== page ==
There’s this really awesome frozen yogurt at BU called Mixx. It’s self-serve with a variety of different flavored yogurts (pomegranate, cheesecake, mango) and toppings (sprinkles, gummy bears, freshly-cut apples). As I made my latest frozen yogurt concoction, I couldn’t help but wonder what if my career plan was as exciting as this? Well, no I’m kidding, I didn’t think that...but I did learn that there are several colleges that offer a “mix and match” for college majors.

My best friend at the University of Connecticut began as a psychology major...then realized her interest in women’s studies...and then this past year discovered her passion for creative writing. Luckily, UConn is one of the many schools that offer this individualized major option. My friend, Dana, is now dabbling is all three fields with her own custom-made course of education.

The ability to specify a major that caters directly to your interest and passions will only be able to help you become an ideal candidate for your dream job. To play devil’s advocate, you will be perfect for a selection of your target positions, but as stated in Sue Shellenbarger’s WSJ article, “Can’t Pick a Major? Create One,” it doesn’t allow you to choose from as large a pool of careers.

This individualized approach to one’s curriculum is much like an exciting and original frozen yogurt swirl: You have to realize that although you may enjoy cheesecake-gummy bear-kiwi swirl, not everyone will be equality thrilled with your secret sauce.

Anna Meskishvili is a rising senior at Boston University pursuing a degree in public relations at the College of Communication and hopes to someday work in healthcare administration communication. She is part of Kappa Delta at BU and has loved every second of it. She is also involved in Public Relations Student Society of America and Ed on Campus. Anna was born in the Republic of Georgia and considers herself a citizen of the world because she’s lived in Russia, England, France, Brooklyn and Connecticut. She loves to travel, run and learn.

And don't forget, you should pay for your college education with as much free money as possible! Find as many scholarships and grants as you can before turning to student loans. Visit the Scholarships.com free college scholarship search today where you'll get matched with countless scholarships and grants for which you qualify, then apply and win! It’s that easy!

Comments (0)

Illinois DREAM Act Signed by Governor Quinn

Aug 3, 2011

by Suada Kolovic

Illinois Governor Pat Quinn signed a law Monday that provides undocumented immigrants access to private scholarships. The Illinois DREAM Act, which passed the state Senate by a wide margin in May, will create a “DREAM Fund” – a scholarship account funded entirely by private dollars that will provide scholarships to undocumented students seeking higher education.

Quinn called the new law “landmark” legislation. The DREAM Act – which borrows its name from a similar piece of federal legislation – will also encourage counselors to receive training on educational opportunities for undocumented students, as well as open up college savings programs and prepaid tuition programs to all Illinois residents. Unlike the federal bill, however, it will not provide a path to citizenship for those students.

Chicago Mayor Rahm Emanuel also attended the Monday signing. “Immigrants are a driving force in our city’s cultural and economic life, and opening the way for all Chicago students to earn an excellent higher education will make our city even stronger," Emanuel said in a statement. “I am proud that families and students across Illinois will now have a better shot at the American Dream — which starts with a great education.”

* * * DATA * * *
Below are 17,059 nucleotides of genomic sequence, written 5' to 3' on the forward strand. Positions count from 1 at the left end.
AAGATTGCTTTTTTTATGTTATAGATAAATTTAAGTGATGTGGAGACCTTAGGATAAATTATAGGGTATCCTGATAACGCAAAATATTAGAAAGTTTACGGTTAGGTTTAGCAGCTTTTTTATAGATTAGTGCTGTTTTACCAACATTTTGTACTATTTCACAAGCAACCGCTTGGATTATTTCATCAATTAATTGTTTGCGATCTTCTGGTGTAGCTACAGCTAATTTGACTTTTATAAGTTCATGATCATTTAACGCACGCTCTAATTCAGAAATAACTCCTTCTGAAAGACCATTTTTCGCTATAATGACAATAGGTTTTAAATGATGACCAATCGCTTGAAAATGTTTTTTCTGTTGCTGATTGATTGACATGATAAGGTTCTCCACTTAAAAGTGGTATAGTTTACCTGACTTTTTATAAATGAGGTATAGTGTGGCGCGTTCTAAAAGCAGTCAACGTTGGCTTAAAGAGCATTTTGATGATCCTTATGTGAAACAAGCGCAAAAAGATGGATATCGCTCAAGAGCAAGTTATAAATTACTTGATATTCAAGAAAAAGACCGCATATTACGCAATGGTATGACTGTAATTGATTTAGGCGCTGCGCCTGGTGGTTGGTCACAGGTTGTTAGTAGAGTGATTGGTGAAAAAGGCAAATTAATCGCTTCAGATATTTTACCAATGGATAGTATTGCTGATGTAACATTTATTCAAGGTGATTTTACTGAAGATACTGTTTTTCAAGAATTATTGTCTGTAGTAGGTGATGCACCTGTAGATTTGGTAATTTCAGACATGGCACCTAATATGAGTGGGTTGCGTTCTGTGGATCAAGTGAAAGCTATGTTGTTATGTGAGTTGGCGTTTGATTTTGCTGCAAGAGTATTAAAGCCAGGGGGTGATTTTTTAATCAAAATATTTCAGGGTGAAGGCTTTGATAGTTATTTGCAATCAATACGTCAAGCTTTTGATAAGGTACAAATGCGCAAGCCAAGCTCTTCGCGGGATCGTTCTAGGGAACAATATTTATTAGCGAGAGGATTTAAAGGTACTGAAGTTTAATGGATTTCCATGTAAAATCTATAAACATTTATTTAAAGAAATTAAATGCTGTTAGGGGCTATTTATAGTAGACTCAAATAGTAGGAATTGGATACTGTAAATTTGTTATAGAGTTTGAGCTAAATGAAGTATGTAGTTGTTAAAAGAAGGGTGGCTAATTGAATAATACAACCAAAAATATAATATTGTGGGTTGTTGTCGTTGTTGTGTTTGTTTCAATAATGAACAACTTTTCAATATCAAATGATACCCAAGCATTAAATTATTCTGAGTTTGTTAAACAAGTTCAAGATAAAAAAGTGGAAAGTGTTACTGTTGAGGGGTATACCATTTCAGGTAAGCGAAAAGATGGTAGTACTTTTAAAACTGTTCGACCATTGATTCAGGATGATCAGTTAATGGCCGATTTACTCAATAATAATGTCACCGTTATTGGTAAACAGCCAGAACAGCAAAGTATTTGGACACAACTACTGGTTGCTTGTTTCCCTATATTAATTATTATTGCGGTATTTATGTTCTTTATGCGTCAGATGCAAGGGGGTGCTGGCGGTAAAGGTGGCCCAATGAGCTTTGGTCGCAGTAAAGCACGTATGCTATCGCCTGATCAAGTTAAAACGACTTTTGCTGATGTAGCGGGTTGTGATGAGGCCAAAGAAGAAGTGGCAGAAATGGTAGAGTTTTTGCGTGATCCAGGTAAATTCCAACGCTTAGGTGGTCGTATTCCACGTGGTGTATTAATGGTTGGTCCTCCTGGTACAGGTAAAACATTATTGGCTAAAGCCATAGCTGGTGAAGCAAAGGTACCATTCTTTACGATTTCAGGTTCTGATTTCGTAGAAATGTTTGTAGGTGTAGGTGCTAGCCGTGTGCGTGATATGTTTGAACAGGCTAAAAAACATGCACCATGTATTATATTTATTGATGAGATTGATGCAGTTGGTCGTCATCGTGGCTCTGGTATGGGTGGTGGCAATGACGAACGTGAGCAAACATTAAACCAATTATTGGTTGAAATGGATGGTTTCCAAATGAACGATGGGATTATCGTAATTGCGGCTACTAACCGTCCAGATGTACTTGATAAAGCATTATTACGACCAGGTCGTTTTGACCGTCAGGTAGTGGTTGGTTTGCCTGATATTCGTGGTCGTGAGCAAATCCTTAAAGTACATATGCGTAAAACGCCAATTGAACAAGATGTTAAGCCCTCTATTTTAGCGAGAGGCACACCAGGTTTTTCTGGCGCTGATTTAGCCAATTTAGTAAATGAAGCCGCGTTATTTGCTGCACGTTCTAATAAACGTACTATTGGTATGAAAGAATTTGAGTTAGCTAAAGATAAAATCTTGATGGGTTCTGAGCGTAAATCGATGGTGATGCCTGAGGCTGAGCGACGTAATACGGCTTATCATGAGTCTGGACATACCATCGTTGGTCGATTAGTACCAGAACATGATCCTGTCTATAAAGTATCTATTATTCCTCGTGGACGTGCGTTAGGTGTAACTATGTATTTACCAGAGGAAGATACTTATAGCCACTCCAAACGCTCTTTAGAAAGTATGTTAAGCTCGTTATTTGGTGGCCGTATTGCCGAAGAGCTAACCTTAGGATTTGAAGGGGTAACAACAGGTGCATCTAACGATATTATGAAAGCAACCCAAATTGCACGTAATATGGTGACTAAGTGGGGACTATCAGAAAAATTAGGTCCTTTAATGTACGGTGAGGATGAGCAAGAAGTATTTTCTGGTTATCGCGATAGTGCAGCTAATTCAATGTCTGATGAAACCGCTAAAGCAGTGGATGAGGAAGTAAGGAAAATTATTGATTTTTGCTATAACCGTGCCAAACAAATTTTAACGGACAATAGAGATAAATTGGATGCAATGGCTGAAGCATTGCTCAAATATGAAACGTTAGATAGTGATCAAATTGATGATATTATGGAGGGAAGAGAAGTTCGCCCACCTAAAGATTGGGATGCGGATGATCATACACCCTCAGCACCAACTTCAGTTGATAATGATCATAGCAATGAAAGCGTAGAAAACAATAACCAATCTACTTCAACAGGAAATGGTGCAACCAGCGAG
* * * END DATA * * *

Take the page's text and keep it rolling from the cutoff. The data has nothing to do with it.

What do you think of the legislation? Should other states follow in Illinois’ footsteps or do you think passing the DREAM Act will only encourage more illegal immigration?

And remember, there’s no need to rely on expensive student loan options to pay for your college education. For more information on finding free scholarship money for college, conduct a Scholarships.com free college scholarship search today, then apply and win! It’s that easy!

Comments (0)

What Are My Career Options?

Aug 3, 2011

by Radha Jhatakia

When we begin college, we all have ideal jobs we want after graduating. We explore the majors which will allow us to go into these fields and choose schools based on which ones have the best programs for our intended futures. Then we graduate, ready to achieve those goals, but how many of us actually get our dream jobs right away?

While some students are offered jobs in their fields quickly, others aren’t as fortunate. Many recent grads spend months interviewing before settling on something – anything – to pay the bills or realize they can’t do what they wanted with their degree and must gain additional certification or experience. Nothing can guarantee you will be able to do what you’ve always dreamed right out of school but there are ways to prepare yourself for either situation.

Use your college resources from the beginning. All colleges have career centers and counselors who can assist you with internships, jobs and post-college options. Meet with them and create a career plan first semester freshman year instead of last semester senior year. By doing so, you could obtain a job freshman year to help you gain some work experience, serve as a TA during your sophomore year and gain an excellent recommendation letter, score an internship in your field of study during your junior year and continue it in your senior year, then either get a job offer from that internship or at least have a resume or portfolio to present to potential employers who will be amazed with your dedication. Not bad!

If you haven’t found your dream job after you graduate, don’t give up your hope. Everyone has to start somewhere and for most people, it isn’t what they would consider ideal. If you are persistent, work efficiently without complaint and show that you are capable of doing much more, your employers won’t waste your potential.